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But since then he's built a thriving DC-based communications practice as founder and managing director of the Glover Park Group that has counted Microsoft among its clients.
He's leaving the Glover Park Group, and he'll be moving to Facebook's headquarters in Palo Alto July 15. He'll report to Marne Levine, vice president of global public policy. Facebook hired Levine a year ago, who had served as chief of staff on the National Economic Council.
"Joe's arrival brings new skills and greater depth to our incredibly busy team. His experience building and running a press office at the White House gives him particular appreciation for the demands of a global 24-hour news cycle and the challenges of responding effectively to intense scrutiny," said Elliot Schrage, Facebook's current vice president of global communications, marketing and public policy in an e-mailed statement. "His experience launching and scaling a communications firm will help us as we seek to build our team and continue to offer great opportunities for growth and professional development."
Lockhart also got some valuable and relevant experience working with controversial Silicon Valley types. In 2000, he was hired by Oracle as head of its communications team after CEO Larry Ellison admitted that he'd hired private detectives to rifle through Microsoft's trash.
Facebook recently has had some embarrassing flubs of its own.
In May, it admitted that it had secretly hired a high-profile Washington D.C. public communications firm to plant negative stories related to privacy about Google's Social Circle product.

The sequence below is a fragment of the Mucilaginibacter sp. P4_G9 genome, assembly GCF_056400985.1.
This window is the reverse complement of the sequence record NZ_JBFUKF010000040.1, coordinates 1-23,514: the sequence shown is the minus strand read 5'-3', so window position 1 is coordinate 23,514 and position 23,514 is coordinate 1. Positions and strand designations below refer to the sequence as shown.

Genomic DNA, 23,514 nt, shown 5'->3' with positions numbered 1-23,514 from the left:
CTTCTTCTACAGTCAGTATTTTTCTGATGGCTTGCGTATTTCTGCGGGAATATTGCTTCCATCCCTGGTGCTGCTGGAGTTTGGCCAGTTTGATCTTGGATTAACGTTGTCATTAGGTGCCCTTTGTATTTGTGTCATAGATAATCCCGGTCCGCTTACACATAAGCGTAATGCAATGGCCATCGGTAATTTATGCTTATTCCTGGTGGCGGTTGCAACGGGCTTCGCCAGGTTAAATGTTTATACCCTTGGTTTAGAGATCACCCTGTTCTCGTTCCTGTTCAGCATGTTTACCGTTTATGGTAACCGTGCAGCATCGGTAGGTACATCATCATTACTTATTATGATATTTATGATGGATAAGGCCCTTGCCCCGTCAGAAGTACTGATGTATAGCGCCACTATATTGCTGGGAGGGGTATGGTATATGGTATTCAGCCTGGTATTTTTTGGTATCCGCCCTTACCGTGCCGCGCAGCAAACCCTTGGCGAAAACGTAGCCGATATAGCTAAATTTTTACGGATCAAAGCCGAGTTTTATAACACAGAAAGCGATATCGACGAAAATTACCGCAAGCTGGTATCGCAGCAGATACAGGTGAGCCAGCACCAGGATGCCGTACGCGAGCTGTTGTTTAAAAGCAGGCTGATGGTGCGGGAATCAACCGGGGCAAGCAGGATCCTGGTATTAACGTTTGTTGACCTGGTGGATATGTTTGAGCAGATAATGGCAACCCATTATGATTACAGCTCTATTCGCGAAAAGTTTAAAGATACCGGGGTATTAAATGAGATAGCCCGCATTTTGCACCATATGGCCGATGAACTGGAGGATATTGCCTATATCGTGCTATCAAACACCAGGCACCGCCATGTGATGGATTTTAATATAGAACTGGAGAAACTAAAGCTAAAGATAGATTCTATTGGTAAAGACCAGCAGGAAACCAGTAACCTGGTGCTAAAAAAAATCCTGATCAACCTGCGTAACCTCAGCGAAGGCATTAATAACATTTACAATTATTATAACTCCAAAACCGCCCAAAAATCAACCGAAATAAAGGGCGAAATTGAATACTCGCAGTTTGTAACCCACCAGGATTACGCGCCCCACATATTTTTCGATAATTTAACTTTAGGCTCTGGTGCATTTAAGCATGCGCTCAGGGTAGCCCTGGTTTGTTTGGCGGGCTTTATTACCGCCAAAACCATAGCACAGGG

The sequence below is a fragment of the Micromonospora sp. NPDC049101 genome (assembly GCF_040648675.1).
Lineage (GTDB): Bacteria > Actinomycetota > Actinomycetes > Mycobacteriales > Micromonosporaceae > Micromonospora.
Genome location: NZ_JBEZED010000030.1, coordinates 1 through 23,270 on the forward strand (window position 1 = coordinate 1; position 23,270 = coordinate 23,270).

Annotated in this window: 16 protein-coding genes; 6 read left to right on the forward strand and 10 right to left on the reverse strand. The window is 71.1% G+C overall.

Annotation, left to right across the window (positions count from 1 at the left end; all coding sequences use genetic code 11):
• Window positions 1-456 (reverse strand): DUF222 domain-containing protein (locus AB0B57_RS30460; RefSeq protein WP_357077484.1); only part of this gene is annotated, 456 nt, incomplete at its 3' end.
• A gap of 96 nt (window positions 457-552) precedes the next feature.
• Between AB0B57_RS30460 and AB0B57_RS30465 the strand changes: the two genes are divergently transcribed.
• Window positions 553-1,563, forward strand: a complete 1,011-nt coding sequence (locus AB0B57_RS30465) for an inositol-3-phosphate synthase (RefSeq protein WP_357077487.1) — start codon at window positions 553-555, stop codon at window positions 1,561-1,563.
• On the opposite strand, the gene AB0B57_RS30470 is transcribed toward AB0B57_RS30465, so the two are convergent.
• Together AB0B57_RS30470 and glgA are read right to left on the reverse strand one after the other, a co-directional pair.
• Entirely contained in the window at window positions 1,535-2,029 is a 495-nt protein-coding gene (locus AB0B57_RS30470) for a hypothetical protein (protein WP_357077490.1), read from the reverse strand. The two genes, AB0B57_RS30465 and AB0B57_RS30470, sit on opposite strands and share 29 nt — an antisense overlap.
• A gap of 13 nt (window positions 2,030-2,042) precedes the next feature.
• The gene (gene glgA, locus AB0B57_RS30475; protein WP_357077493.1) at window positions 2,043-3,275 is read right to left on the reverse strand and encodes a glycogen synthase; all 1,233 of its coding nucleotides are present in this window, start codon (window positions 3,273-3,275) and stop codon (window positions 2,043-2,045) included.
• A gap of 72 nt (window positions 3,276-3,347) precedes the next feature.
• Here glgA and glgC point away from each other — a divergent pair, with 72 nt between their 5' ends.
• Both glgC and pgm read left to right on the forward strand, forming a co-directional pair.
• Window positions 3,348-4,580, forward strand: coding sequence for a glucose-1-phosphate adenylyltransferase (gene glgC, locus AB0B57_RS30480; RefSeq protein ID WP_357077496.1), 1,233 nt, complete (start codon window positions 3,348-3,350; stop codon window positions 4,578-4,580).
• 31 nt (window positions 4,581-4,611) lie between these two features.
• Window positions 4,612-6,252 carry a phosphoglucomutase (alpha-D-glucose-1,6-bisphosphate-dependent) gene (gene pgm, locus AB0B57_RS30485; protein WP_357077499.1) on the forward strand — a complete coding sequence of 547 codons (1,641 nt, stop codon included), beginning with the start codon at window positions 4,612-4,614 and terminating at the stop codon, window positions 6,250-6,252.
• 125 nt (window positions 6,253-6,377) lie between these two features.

The problem was that reporters weren't buying it, and instead turned around and exposed the campaign. Dan Lyons of The Daily Beast was the reporter who broke the story about Google being the target of Facebook's "whisper campaign." He characterized the two former high-profile journalists involved in the incident as a couple of "Keystone Kops," blustering around Silicon Valley.
The two former journalists were Jim Goldman of CNBC and John Mercurio of The Hotline, who were working on the campaign for Burson-Marstellar.
In addition to that incident, Facebook keeps rolling out new features like its facial recognition technology without giving much notice to its users, seeding general confusion
and undermining trust in the platform.
One report claims that Facebook is losing users -- to a tune of six million in May alone in the United States, and 100,000 in the United Kingdom.
But Facebook disputes those numbers. And as a BBC report notes, usage of the social networking system is actually growing around the world both in terms of the number of people using it, and the time they spend on it.
In all, almost 700 million people use it -- most of them outside of the United States.
Facebook has been all about pushing the envelope in defining what privacy means in the digital era.
Lockhart's job will be to repair Facebook's image both on Capitol Hill, where it faces intense scrutiny as legislators consider new privacy legislation, and around the world.
The ongoing problem at Facebook is that new sharing features are constantly being rolled out and users are included on a default basis without being given sufficient opportunity to consider their implications, and whether they want to use those features or not.
Lockhart's job in doing damage control is going to be especially important as Facebook heads towards its initial public offering in 2012. It's expected to be valued at a staggering $100 billion.
CEO Mark Zuckerberg admitted last month at the G8 meeting that he finds it impossible to communicate effectively about privacy issues.
"If it were a matter of winning debates around this stuff, I think it would be extremely hard to get the point across - about the value of the internet," he said. "But one of the good things about the internet is that you can just build something, and people will choose to use it or not, and so that's how we win debates."
Lockhart is the latest of a group of high-profile hires that Facebook has made.
Last month it hired Joel Kaplan, President Bush's former deputy chief of staff in the White House, and Myriah Jordan who worked for Bush in the chief of staff's office.